“How many of you are NOT on facebook?” No hands were raised.
“How many of you have a twitter account?” Most of the room raised their hands.
“LinkedIn?” Most of the room again raised their hands.
I repeated the same questions, referencing the people in the room’s businesses, and a slightly smaller number of folks raised their hands, but more than half still did.
I then asked – “How many of you know what to do with them?” Giggles. Laughter. Very few hands.
This is where we collectively find ourselves. It’s representative of a number of organizations that I have the opportunity to work with and speak to.
I didn’t even think of asking if any organizations in the room had created a tactical plan to listen and engage with customers and create a seamless (and amazing) experience across multiple channels and domains. Most companies are still trying to get the fundamentals right (as Filiberto Selvas pointed out here)
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It’s easy to join a social network. It’s harder to engage. What should I say? What will they think? Do I have permission?
It’s even harder to engage with a coordinated strategy and accurately measure the results of your efforts. Blend activities on the social web with what’s happening in the rest of the organization…across departments…across silos?
If we’re not even on the same page internally, how can we communicate a unified message to the world that hasn’t been careful crafted by our marketing team and the agencies that they work with?
My anecdotal observation is that many companies get here and then acknowledge that it’s just too big of a challenge to tackle…at least for now.
“If you’ve got to start somewhere, why not here? If you got to start sometime, why not now?” – Toby Mac
New communication mediums.
New corporate culture.
New Critical Success Factors.
It’s quite a bit to digest when people are trying to keep their jobs and help keep the company profitable, when they’ve already just absorbed the jobs of 1-2 people who were laid off over the past few years. However, only focusing simply on the here and now is the path to extinction.
Those who understand how these new changes are affecting their marketplace (which in most cases is larger, more complicated, and more diverse than it was just a few years ago) will be hyper-rewarded. Those who fail to admit, understand, and adjust to these rapidly evolving new realities will be destroyed, or more likely die a long, slow, painful death.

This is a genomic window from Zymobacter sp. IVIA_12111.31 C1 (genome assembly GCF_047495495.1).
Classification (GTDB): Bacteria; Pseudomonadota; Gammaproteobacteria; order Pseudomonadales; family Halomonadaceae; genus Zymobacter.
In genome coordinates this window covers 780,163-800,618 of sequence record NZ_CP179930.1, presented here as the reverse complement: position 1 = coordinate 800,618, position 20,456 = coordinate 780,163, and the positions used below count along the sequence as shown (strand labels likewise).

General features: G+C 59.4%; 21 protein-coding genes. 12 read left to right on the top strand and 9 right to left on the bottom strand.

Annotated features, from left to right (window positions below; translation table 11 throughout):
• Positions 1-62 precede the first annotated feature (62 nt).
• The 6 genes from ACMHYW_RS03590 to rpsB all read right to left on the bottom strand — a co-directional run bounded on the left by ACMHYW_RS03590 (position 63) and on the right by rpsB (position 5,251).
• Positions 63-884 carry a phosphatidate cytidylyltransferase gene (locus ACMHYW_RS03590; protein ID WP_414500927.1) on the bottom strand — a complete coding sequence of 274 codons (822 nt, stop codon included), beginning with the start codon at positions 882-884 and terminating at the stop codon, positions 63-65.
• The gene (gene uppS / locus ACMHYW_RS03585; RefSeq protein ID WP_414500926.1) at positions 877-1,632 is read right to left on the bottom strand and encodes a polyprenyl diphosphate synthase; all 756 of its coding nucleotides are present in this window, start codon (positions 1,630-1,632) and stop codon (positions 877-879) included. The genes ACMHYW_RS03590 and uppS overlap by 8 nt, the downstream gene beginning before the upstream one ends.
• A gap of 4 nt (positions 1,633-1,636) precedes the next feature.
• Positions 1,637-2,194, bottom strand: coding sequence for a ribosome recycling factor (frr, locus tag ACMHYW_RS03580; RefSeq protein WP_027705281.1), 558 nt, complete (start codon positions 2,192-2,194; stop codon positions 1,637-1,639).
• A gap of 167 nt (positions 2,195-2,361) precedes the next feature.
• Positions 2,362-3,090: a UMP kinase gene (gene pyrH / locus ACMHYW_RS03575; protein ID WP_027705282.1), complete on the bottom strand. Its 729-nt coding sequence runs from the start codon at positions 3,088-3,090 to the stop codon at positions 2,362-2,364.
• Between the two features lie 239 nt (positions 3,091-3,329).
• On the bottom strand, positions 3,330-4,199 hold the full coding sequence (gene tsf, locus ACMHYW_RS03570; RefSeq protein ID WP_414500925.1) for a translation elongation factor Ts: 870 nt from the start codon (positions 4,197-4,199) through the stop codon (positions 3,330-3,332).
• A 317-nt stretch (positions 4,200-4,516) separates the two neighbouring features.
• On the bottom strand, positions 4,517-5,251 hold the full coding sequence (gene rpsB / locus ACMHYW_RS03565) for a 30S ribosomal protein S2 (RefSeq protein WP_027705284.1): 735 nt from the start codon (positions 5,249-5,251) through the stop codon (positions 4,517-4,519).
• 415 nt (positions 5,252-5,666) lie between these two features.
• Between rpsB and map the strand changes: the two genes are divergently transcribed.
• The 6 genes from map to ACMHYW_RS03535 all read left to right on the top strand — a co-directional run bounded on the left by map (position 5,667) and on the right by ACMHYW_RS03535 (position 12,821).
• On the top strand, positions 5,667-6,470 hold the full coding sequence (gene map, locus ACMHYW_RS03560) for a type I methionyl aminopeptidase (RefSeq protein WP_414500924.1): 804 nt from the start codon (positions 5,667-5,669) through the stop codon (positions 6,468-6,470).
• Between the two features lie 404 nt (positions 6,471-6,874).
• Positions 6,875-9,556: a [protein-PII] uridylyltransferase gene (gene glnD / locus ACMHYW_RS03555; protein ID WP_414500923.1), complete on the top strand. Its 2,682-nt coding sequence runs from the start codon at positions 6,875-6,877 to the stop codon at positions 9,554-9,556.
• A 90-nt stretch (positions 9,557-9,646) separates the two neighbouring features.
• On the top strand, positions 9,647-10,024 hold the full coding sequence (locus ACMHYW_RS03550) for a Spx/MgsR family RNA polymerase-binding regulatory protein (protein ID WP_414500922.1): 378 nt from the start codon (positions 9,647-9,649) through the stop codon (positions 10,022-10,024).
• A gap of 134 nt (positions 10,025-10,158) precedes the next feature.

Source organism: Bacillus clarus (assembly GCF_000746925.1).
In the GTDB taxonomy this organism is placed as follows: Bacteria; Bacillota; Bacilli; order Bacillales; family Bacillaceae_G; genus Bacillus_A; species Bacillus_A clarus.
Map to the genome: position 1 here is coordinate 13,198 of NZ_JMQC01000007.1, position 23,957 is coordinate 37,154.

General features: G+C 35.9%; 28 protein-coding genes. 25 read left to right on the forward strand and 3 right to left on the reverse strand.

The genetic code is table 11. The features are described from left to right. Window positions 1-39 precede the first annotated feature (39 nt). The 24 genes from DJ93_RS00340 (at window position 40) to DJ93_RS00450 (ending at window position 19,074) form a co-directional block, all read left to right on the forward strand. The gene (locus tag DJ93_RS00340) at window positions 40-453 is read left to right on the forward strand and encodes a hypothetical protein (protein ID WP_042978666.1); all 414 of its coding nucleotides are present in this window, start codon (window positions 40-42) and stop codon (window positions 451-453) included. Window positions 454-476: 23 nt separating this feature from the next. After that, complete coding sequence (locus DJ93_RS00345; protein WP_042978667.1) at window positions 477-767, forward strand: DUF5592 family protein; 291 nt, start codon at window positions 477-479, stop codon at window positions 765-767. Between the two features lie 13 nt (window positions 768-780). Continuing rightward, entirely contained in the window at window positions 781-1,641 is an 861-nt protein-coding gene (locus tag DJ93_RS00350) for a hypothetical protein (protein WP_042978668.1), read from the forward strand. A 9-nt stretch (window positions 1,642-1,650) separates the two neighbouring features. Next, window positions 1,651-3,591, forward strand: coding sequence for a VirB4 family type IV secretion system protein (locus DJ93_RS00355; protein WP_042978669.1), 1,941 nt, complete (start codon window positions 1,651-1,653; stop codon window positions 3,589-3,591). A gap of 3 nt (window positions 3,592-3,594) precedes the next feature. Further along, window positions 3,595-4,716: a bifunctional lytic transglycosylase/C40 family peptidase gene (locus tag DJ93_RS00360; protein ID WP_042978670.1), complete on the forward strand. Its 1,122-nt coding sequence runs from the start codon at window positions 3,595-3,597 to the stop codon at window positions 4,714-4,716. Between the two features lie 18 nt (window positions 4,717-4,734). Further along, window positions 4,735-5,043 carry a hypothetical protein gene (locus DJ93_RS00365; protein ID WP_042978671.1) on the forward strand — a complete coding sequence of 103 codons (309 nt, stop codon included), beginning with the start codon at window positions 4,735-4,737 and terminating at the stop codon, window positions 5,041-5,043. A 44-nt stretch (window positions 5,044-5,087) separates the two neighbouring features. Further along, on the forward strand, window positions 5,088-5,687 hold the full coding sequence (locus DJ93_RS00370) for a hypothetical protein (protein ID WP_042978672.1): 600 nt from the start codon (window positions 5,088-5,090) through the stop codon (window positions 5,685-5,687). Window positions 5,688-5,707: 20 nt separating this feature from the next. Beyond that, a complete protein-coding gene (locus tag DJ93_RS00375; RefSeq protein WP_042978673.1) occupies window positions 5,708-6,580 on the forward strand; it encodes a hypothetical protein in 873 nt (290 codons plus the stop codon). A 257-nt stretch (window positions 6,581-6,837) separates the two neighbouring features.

Below are a few highlights from the presentation.
FOUR THINGS TO FOCUS ON NOW
While there’s no notes or audio to the full deck, I’ve provided it below. Hopefully it provides value, and helps to stimulate some interesting conversations on the social web and for you in your respective organization(s). Interestingly, Mike Fauscette touched on many of the same themes in his blog post “Customer Service – the new Marketing in the era of the Social Customer”. It’s definitely worth a read.
One other final fascinating tidbit from the event was that I met and had a good chat with a Director of Marketing from a Silicon Valley startup. I meet and talk with plenty of Directors of Marketing. What was interesting about this one was that she said that she was actually a social anthropologist. My ears perked up. Seems like someone is paying attention. While the roles of social anthropologist and Director of Marketing may seem to be world’s apart, they’re not. Here’s a link to an article I wrote highlighting why it might be the perfect fit.
It’s fun to be part of the greatest transformation since the industrial revolution? Are you in?